Abstract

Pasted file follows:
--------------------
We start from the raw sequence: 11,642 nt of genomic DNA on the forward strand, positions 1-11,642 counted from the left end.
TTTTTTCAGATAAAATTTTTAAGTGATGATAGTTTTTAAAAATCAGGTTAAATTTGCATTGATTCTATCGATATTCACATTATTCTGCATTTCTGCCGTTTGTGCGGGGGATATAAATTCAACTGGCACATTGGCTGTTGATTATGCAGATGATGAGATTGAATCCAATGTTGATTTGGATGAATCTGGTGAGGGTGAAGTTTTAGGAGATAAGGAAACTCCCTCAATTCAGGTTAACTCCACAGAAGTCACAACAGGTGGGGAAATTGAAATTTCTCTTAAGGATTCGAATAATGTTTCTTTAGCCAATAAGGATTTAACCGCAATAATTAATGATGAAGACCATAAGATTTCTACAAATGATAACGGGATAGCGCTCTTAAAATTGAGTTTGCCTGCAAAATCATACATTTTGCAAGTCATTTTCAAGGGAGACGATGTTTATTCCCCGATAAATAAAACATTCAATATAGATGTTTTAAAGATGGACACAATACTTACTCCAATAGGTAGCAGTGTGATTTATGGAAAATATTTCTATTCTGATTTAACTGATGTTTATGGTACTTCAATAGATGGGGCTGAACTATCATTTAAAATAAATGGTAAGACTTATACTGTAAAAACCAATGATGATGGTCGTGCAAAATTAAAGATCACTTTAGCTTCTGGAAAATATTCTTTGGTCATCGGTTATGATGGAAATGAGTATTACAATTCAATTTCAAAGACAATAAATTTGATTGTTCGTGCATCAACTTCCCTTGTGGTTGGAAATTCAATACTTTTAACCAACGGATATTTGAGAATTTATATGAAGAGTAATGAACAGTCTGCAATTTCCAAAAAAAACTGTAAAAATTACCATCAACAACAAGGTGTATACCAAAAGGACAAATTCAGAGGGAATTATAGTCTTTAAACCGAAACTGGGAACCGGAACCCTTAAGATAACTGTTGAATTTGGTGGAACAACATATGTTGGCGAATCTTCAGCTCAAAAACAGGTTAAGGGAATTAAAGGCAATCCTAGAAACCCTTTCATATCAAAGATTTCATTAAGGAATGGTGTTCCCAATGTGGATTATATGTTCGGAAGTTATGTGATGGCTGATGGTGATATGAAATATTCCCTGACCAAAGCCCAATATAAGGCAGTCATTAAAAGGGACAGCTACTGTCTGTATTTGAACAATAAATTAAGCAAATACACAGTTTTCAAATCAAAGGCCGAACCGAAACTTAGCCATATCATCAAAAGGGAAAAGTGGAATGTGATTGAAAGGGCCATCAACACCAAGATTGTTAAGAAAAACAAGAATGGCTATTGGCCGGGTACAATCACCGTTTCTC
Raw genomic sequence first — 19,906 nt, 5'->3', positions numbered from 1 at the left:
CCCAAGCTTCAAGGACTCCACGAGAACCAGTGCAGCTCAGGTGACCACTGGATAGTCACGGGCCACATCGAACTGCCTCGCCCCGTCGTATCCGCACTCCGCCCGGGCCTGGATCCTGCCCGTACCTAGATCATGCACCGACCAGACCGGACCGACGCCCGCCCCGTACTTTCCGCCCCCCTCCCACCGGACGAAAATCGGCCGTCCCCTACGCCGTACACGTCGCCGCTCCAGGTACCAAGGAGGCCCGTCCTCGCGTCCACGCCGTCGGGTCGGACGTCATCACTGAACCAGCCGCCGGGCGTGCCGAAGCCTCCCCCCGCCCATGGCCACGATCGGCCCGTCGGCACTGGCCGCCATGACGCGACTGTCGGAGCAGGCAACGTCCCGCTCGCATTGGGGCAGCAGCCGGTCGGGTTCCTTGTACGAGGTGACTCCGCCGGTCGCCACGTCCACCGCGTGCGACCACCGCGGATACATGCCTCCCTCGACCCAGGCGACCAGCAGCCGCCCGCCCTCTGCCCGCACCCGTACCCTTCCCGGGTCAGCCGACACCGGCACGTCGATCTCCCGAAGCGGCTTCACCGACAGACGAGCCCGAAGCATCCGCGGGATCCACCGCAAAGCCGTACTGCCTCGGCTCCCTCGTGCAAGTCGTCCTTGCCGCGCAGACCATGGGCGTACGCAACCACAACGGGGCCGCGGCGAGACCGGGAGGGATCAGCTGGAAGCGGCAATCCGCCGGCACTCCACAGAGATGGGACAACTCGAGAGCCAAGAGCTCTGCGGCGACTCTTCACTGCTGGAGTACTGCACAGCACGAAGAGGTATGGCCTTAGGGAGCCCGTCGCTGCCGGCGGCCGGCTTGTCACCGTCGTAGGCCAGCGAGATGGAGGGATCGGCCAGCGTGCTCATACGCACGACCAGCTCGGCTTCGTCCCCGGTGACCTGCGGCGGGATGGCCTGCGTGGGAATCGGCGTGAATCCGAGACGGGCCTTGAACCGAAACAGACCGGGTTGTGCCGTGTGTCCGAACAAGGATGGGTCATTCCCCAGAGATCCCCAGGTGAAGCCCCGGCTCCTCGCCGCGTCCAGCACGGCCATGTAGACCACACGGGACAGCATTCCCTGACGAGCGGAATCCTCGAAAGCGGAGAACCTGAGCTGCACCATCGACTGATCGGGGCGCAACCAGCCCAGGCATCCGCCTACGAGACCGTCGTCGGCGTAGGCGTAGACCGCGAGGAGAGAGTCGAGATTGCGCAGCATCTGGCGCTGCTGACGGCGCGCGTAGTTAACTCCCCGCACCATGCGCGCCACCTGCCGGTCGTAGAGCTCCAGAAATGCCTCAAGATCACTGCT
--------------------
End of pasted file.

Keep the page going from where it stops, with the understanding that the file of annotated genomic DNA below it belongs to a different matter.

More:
The Don Formation comprises 8–9 m of fossiliferous stratified sand and clay, lying between glacial deposits of Wisconsinan and presumed Illinioan age. It has yielded a diverse fossil flora and fauna indicating a climate as warm as or warmer than present and is considered to be of last, or Sangamonian, interglacial age. About 2 t of sediment were processed from the type section of the Don Formation at Toronto, Ontario, and yielded approximately 18 000 identifiable mollusc shells, representing 45 taxa. Previously unpublished taxa include 11 freshwater gastropod species, 12 pelecypod species (Sphaeriidae), and 7 terrestrial gastropod species. The molluscs are mainly concentrated in the lower two-thirds of the formation and are dominated by Valvata perdepressa, with abundant Valvata sincera, Probythinella lacustris, Amnicola limosa, Amnicola walkeri, Pleurocera acuta, Elimia livescens, Pisidium casertanum, Pisidium compressum, Pisidium fallax, and Sphaerium striatinum. All the mollusc species are modern inhabitants of the Great Lakes region. Their known ecological tolerances suggest deposition in relatively shallow waters of a large temperate lake having substantial fluvial input nearby. Stratigraphic variations in the relative abundance of different aquatic taxa may reflect variations in water depth or fluvial activity. Stable isotope data from several mollusc species and a single wood specimen, together with taxonomic paleoenvironmental interpretation, are consistent with deposition during the climatic optimum of the Sangamonian interglaciation. Environmental conditions and faunas are similar to those of the Nipissing phase (Hypsithermal) of the eastern Great Lakes.

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